BT: And one small thing. Online from the last issue we did a podcast, speaking of basketball in the ’70s, about the early days of the Princeton women’s team. It was a great experience for me just to meet some of the women who started the team and talk with them. You get a real appreciation for how difficult it was to basically get a program going from scratch and find teams to play in and build up what has become a really good basketball league the Ivy League. The first league tournament was held in December of ’74 at Jadwin. The women were playing round robin over the course of two days, five games in two days, and they were thrilled to do it because they didn’t have the money to travel and have a normal league schedule so this was their chance to be Ivy champions. And Princeton was the Ivy champion for four straight years in the in the ’70s. So if you have a chance to check that out on the PAW website, that’s part of our PAW Tracks series.
Another thing from the first March issue: We had a That Was Then piece on an event during the Great Depression, The Daily Princetonian taking a creative approach to kind of serving as the interim bank during a federal bank holiday. And it’s an interesting little slice of history but it’s also interesting because of one of the folks involved in that was Bill Selden ’34, who was the business manager for the Prince at that time and then later on became an administrator at the University and other colleges. Gregg you knew him later on when he was writing histories of Princeton. He had an enormous range of knowledge of a lot of things related to Princeton. I spoke with him one time, he was a wonderful person to speak with. I know he made almost weekly trips to the archives here and wrote wonderful little history books about different Princeton institutions. Gregs, tell me what you remember of Bill Selden. I know that you have written a column about him. What was he like?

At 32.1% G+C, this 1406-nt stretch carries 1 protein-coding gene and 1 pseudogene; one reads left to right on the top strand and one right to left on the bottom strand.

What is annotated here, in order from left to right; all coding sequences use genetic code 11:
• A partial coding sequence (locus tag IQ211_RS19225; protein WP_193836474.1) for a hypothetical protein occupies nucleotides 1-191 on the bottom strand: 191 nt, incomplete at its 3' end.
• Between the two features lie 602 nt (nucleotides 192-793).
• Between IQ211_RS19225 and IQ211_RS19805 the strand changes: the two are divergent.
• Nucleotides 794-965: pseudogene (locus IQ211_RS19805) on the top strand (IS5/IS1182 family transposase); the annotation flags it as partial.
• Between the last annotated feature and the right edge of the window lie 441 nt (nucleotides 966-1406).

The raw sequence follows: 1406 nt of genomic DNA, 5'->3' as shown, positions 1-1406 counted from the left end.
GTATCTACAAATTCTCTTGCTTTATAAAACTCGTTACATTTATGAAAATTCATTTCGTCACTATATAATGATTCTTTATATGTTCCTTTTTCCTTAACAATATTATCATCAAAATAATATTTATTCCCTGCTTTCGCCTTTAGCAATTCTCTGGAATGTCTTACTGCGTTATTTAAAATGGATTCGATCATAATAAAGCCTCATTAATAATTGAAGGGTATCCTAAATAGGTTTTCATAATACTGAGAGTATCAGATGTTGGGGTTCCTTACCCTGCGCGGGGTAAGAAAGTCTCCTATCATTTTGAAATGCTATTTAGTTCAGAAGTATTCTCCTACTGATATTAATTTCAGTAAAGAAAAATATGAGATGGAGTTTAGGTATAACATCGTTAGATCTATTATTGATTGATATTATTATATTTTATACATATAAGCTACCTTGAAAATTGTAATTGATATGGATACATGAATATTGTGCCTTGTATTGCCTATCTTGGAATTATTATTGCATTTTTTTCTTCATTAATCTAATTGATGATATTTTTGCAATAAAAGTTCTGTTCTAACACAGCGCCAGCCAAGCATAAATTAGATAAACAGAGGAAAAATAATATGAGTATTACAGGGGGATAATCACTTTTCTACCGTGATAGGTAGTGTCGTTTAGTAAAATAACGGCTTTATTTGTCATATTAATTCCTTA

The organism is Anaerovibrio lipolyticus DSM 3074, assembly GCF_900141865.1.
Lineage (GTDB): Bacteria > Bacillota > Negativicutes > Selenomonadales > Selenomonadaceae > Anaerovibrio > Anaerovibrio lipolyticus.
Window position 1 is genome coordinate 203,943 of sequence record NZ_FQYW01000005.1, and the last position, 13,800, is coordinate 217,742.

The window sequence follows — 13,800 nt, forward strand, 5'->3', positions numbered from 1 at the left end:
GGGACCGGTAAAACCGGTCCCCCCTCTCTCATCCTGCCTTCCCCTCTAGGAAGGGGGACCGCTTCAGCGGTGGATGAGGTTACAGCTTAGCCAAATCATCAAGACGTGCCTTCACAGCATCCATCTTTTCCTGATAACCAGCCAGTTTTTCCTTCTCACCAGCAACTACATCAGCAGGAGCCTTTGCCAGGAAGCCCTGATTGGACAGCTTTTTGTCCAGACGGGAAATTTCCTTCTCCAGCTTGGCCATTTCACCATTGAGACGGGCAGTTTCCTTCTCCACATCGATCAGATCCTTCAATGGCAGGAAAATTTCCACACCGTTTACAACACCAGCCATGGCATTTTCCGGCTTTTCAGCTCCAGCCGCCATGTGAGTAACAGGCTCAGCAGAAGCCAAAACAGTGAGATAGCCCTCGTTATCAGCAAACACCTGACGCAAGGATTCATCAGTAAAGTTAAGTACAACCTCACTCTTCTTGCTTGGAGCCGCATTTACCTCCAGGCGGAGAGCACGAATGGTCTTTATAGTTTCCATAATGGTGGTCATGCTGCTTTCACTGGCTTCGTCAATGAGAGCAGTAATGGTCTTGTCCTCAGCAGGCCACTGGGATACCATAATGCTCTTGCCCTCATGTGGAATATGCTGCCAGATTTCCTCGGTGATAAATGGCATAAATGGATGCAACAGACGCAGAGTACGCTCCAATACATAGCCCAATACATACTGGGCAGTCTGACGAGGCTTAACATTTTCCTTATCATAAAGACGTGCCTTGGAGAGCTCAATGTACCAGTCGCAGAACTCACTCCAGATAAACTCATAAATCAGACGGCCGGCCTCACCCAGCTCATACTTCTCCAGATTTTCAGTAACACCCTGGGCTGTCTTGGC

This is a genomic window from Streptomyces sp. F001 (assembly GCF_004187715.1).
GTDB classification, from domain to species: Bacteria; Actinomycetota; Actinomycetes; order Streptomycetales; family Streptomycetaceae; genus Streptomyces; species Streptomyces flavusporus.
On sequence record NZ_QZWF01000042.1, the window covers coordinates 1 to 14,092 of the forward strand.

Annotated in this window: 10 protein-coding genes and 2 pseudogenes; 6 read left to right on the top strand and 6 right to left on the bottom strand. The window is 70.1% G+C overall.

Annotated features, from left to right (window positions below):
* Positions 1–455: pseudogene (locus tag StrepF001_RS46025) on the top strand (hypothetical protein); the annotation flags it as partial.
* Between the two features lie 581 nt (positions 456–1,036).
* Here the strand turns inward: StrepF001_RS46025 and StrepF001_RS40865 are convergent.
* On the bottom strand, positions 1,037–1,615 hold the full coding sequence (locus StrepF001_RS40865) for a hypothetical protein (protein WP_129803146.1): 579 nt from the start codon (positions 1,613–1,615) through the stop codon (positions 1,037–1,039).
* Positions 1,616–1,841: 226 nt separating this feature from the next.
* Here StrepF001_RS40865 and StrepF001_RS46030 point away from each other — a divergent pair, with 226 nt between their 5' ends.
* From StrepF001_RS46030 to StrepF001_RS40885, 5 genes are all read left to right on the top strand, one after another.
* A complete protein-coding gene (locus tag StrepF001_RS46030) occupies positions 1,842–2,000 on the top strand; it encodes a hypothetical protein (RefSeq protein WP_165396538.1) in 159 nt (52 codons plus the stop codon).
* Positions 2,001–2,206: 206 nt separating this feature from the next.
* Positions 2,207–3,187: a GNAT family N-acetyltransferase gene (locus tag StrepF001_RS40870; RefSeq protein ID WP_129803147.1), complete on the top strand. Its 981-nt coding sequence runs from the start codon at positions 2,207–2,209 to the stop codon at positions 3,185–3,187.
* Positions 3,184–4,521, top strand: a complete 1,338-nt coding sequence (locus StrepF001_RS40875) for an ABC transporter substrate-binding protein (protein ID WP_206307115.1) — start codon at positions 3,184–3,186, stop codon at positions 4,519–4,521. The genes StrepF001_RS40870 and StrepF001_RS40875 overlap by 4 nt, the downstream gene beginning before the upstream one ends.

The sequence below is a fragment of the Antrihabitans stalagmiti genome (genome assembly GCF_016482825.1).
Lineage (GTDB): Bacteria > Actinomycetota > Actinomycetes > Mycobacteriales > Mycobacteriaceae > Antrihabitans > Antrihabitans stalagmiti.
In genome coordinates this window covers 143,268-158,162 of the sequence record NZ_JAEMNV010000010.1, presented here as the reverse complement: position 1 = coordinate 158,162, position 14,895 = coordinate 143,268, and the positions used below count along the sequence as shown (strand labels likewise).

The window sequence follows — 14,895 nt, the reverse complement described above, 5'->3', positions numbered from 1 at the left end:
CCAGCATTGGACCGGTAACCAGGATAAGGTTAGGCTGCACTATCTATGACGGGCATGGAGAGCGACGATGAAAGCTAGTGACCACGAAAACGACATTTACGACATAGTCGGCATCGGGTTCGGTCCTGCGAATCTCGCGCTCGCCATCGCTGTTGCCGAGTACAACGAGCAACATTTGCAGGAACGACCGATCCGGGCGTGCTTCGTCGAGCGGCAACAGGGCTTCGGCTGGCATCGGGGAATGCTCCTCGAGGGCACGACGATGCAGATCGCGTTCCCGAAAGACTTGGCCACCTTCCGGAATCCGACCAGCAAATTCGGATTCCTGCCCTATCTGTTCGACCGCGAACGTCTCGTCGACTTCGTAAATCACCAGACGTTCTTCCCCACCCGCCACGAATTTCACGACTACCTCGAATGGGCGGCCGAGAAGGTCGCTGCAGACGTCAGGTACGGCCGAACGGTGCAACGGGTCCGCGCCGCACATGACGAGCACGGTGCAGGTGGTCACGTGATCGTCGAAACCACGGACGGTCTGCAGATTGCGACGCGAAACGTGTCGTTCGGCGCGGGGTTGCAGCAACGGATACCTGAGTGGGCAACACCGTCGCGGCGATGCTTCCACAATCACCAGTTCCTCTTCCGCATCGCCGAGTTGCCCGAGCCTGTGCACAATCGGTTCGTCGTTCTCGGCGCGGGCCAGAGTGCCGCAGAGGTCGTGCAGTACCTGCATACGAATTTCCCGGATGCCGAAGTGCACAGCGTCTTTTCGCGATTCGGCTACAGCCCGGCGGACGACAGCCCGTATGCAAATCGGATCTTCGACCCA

GL: Very very self-effacing guy. And extremely kindly and open to ideas. I mean he spent 50 years, starting under Christian Gauss at Princeton, and then extending through all kinds of colleges and think tanks and after 50 years was really the living preeminent authority on the structure and operation of higher education in the United States. You would have never known it to speak with him until you just simply asked him a question about what colleges run this aspect of their academic departments or such — he could just sit there and speak in complete paragraphs for half an hour, 45 minutes, and answer your question thoroughly and make you realize the depth of intellect. And an understanding of both research and teaching … Just an utterly brilliant man. So well adjusted. And so well focused that you would never have suspected it. And his writing, it’s reflected in his writing style with all of his descriptive stuff on Princeton, every one of which or some of the longer works is a treasure. I always have loved his summary of Reunions, which is, “Princeton P-rades, which may extend for three hours, might impress the uninitiated as being incongruous with the functions of a University.” Probably the great the great understatement of the 20th century, not that mention a couple centuries on either side. Just a magnificent man. Totally treasured by everyone who knew him. He was a councilman in Princeton after he came back with a think tank there and started to do writing on Princeton. He worked for every local charity there was in the community and just absolutely as beloved a human being as there ever was in the town. He lived to be 97 and died just eight years ago and was treasured every day of his life.
BT: I think that’s a great way to end this episode. If you have ideas for future episodes, topics you’d like us to explore, please send us an email at email@example.com.
And one final thought on basketball from Princeton coach Mitch Henderson ’98, a podcaster in his own right. This is from his Monday press conference, speaking about former head coach Pete Carril.
Mitch Henderson: Oh yeah, I talked to him last night. He’s supportive. He doesn’t give out much advice. He said, you know— I think we talked about shot selection, actually. But his voice is in my head a lot, you know. I remember when we were playing UCLA [in 1996]. He said, “I’m preparing you to win.” And I think as the ball got thrown up in the air we all ran back on defense. So you know, we’re not going to run back on defense on the tip. But the guys know that this is how we approach every game: We’re going to give them everything we’ve got.